My last favorite discovery came from book bloggers, and I really wish I could remember just who inspired me to join Postcrossing. The site allows anyone to sign up, create a profile, and enter their address. For every postcard you send off to a stranger somewhere in the world, you receive one. I’ve sent and received over 100 cards and my country count is already up to 36. My favorite bit is when people read through the types of cards I love the most (space, books, etc.) and send me one of those. It’s lots of fun and I totally recommend. Plus, mail, amiright?
Listen to these books.
Next up are my FAVORITE AUDIOBOOKS OF 2012. (listened to, not necessarily published in 2012) I went through about a month-long phase of being addicted to memoirs narrated by their authors and it was a month seriously well spent. I started with Steve Martin’s Born Standing Up and quickly plowed through books by Carol Burnett, Alan Alda, Betty White, Jenny Lawson, and Tina Fey. There’s something about hearing people tell their own stories. I hardly ever cry in books but Carol Burnett really got me going, and I’ve shared several of the the hilarious anecdotes I learned about from listening. (did you know that Julie Andrews and Carol Burnett once faked making out in a hotel hallway, intending to surprise a friend of theirs, but instead ended up shocking Lady Bird Johnson?) I am definitely going to spend another month listening to memoirs in 2013.
Another pleasant audiobook discovery for me this year was listening to Sara Zarr read her own work. I listened to both Story of a Girl and What Was Lost, and her voice really lends itself to the sense of humor and tone of her main characters. Authors narrating their own work can be terribly hit or miss so it was wonderful to find someone so capable. (though it was a huge letdown when I checked How to Save a Life out from the library and found out she wasn’t the narrator. Short story short, I returned it unlistened.)
My last favorite audiobook really kicked me in the emotions. My coblogger Catie listened to the audiobook of Tom Stoppard’s play, Arcadia, and raved about it so much that I went and picked it up. I listened to about three-quarters of it and read the last bit in a bar while I was waiting for my trivia buddies. I can’t recommend it enough, though it is crazy how varied the reactions can be to the discussion of the inevitability of the universe.
And finally, TELEVISION SHOWS I AM HOPELESSLY ADDICTED TO. There is a movie theater near my house that plays AMC’s The Walking Dead for free. Wait staff comes around and you can order all sorts of tasty food and drinks (alcohol as well), so I go and chow down on chicken fingers while I watch zombie heads exploding and couldn’t be happier. The only other “serious” show I am addicted to is The Killing (coincidentally also on AMC). I really have no clue how the writers make that show so riveting, considering the entire show is meant to take place in the span of a week or something ridiculous like that. I honestly didn’t know whodunnit til the end. Plus, the drum beat that comes in at the end of every episode makes me excited for next week. (best I could find)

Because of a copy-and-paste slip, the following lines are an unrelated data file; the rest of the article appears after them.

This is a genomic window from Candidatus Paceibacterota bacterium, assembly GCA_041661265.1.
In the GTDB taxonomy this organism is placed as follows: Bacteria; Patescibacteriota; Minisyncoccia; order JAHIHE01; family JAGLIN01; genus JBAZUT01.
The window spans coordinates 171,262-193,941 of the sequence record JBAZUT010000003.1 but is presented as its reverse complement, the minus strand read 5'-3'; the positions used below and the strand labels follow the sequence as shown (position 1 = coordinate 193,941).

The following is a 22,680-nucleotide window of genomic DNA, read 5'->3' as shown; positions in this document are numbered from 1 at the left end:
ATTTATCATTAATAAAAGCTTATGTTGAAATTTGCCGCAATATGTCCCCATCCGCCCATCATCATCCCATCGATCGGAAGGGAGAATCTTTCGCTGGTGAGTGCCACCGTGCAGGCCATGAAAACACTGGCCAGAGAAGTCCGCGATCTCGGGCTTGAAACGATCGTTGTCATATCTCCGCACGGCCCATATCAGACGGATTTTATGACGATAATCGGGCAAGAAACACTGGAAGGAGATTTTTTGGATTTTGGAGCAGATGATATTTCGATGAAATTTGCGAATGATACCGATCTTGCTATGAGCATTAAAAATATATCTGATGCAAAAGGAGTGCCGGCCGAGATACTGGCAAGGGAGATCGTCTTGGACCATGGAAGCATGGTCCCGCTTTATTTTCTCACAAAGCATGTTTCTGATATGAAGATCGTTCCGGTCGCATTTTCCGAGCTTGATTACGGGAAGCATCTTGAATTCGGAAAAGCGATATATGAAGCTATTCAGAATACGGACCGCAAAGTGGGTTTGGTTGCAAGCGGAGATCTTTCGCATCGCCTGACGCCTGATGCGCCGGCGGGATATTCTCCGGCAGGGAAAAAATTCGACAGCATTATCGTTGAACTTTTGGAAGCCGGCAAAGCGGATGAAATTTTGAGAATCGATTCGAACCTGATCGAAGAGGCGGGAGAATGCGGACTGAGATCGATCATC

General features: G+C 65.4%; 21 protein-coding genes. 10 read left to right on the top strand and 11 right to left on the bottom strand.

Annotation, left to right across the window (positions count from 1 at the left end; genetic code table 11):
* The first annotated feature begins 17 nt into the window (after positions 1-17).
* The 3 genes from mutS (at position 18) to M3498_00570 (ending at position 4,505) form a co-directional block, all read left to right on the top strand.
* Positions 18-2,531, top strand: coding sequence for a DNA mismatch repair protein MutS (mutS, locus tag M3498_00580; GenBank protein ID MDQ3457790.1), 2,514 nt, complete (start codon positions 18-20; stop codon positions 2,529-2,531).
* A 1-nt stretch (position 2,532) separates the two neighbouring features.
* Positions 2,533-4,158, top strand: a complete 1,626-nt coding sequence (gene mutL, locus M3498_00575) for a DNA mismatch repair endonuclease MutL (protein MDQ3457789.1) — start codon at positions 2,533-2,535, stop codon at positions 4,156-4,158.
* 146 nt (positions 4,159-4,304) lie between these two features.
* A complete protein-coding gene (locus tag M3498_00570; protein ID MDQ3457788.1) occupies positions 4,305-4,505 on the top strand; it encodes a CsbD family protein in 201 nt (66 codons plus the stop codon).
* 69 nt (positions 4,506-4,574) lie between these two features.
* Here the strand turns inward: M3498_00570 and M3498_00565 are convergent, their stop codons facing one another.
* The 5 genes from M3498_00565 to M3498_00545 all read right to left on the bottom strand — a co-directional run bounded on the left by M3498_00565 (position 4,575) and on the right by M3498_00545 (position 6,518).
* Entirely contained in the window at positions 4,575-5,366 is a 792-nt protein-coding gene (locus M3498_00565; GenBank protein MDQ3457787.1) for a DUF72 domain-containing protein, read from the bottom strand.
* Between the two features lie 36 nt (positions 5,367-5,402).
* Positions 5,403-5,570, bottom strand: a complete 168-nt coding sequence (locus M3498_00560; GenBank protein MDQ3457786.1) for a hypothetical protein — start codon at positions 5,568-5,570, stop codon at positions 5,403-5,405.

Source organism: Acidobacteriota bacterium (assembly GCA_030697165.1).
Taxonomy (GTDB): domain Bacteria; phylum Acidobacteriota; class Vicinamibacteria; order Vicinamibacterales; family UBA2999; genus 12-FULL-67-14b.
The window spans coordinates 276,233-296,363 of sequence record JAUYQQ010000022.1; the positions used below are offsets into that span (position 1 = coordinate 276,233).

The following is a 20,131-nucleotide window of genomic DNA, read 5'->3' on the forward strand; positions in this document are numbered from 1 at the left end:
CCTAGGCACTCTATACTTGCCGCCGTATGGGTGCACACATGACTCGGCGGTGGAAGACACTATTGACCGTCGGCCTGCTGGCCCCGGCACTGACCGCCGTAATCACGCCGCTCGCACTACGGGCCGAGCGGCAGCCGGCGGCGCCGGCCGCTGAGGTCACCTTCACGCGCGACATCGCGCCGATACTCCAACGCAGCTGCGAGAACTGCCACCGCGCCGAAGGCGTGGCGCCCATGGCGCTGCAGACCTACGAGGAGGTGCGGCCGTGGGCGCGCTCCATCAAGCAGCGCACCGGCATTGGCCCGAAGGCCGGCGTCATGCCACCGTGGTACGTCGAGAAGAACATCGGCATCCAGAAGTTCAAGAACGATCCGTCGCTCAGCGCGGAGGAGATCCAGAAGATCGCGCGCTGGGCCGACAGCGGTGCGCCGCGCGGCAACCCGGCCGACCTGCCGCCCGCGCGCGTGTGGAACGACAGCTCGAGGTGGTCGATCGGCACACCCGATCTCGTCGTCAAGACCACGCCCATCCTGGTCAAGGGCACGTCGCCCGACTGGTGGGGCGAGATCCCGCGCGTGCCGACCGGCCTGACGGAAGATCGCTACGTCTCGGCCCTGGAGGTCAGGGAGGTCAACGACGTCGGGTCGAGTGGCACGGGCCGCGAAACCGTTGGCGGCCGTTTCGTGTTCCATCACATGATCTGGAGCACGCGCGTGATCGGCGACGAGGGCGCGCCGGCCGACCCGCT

Workaholics isn’t for everyone but it is certainly for me. Those three guys are so crazy, but in a blown up version of what I’m like with a small group of my friends so their jokes never cease to crack me up. Plus, who wouldn’t want a bear coat? Fur sure. Also, though I know very little about how fantasy football works (and while I hope to continue in the dark), The League is flipping hilarious. I think both of these shows kill it because their ensembles are so strong but the very few holds barred types of humor aren’t for fans of most of the major network comedies. I’m just going to say that Parks & Rec is my favorite comedy on television right now but everyone knows how awesome that show is. Moving on. At first I thought Happy Endings was a bit over the top and trying too hard, but now I feel like the writers are on my wavelength and it is a weekly source of one-liners. However, the two “main characters” are the weakest of the bunch. Anyone who loves random references to the 80s and 90s and wacky groups of friends should check that show out.
I’ve yet to find a show that can fill the sci-fi void left by Battlestar Galactica. (RIP) While I love Doctor Who, Warehouse 13, Stargate reruns, and Eureka (sometimes), there isn’t a crazily great long-story-arc and crazy CGI/graphics sci fi show on television. It’s worth mentioning that while Caprica was also cancelled, there is currently a web series called Blood & Chrome available to watch online. Bonus: It has Freddie from Skins (Luke Pasqualino) in it. I think the best way I could end my section of this post is to encourage people to watch Lost Girl. Why, you ask? Kris Holden-Reid’s abs. The show is a bit like Laurel K. Hamilton’s Anita Blake series or the Sookie Stackhouse books, in that every single type of paranormal creature will make an appearance at one point or another. Hey, at least it hasn’t lost its luster for me yet, unlike those two series.
Thanks for having us over for Smugglivus 2012!
Thank you, ladies!